TV50: 7 Days: It's A Hard Oul' Station
This is a profile of the Sherriff Street community in East Wall made in 1976. It is also a first effort at 'access television' for RTÉ who gave the Sheriff Community Development Association facilities to make a programme about their area. What resulted is an emotionally charged profile of a community struggling to survive the death of the Dublin docklands, where most of its men had traditionally worked, and the fact that few replacement jobs existed in the area.
The programme also explored the very real prejudices that existed against people with Dublin accents who came from the 'wrong address '. A survey of major Dublin employers admitted to this prejudice. In addition the IDA had a policy of investing in jobs in rural Ireland and not in the capital.
Declan McCann, IDA regional manager, explains that under IDA policy, Dublin is considered to be well supplied with jobs and it is up to the Sherriff Street residents to seek them. Joe Davis, Lecturer in Urban Economics in Bolton Street, Dublin, explains the economics of the loss of jobs in the Dublin shipyards as part of a global economic development. Only Michael O Leary, Minister for Labour, admits the need for change in public policy to address the issues. However, it will be many years before policy changes actually take place.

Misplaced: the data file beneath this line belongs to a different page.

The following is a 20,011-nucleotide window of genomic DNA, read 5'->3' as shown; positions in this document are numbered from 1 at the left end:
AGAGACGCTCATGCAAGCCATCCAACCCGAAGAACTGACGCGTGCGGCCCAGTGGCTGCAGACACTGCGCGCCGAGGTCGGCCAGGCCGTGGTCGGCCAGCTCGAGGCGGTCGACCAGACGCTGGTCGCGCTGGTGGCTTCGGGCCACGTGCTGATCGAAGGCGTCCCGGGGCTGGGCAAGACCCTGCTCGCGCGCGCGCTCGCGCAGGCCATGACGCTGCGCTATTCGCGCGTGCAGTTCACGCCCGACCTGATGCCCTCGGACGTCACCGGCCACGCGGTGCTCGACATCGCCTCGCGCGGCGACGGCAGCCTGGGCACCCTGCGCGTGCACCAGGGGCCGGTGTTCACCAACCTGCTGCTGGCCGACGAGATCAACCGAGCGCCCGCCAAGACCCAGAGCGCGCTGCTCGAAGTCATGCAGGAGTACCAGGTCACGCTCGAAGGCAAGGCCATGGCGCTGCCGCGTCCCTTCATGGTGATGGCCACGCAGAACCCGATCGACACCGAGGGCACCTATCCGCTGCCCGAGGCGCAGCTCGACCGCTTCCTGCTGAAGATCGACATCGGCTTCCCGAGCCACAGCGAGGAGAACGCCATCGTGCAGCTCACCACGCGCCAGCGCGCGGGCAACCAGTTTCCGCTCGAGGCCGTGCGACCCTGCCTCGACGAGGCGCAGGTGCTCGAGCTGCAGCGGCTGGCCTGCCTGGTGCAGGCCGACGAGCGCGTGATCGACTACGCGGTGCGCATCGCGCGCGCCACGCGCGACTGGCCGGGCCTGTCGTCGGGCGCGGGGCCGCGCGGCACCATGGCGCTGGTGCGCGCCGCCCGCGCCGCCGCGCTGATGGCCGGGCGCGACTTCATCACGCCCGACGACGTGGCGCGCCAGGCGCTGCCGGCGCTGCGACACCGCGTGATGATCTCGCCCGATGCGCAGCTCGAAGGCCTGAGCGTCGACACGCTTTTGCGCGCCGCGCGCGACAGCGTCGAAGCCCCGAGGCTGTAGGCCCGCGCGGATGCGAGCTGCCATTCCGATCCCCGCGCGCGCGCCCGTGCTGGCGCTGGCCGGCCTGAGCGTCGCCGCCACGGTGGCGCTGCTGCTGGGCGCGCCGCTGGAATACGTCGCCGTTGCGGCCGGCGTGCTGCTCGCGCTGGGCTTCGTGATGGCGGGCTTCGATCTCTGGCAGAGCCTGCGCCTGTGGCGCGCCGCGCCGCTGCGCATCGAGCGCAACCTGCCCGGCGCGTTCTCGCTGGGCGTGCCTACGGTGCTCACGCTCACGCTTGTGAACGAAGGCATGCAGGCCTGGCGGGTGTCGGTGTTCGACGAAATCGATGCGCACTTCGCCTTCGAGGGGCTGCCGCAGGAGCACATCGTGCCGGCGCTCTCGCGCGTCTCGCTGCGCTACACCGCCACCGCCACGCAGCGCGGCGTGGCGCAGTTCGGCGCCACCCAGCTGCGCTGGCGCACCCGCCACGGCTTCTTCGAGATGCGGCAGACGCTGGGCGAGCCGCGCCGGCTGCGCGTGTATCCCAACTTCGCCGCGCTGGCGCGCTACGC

This documentary will be a revelation for younger audiences who are used to the glamour and elegance of the Dublin inner city dockland area. The Sheriff Street, East Wall docklands and surrounding areas are derelict and depressed, empty and bereft. The people are demoralised and without direction or hope. 'The Boat to England' seems realistically the only option for employment for the young men and women of the area. The 'flats' are a far cry from the modern inner city apartment of today. The children play in puddles and on broken playgrounds. Washing hangs drably on drooping clothes lines. One resident suggests that people are at breaking point and there is even a suggestion of possible future social unrest.
The programme was produced by Michael O Connell with researcher, Larry Masterson.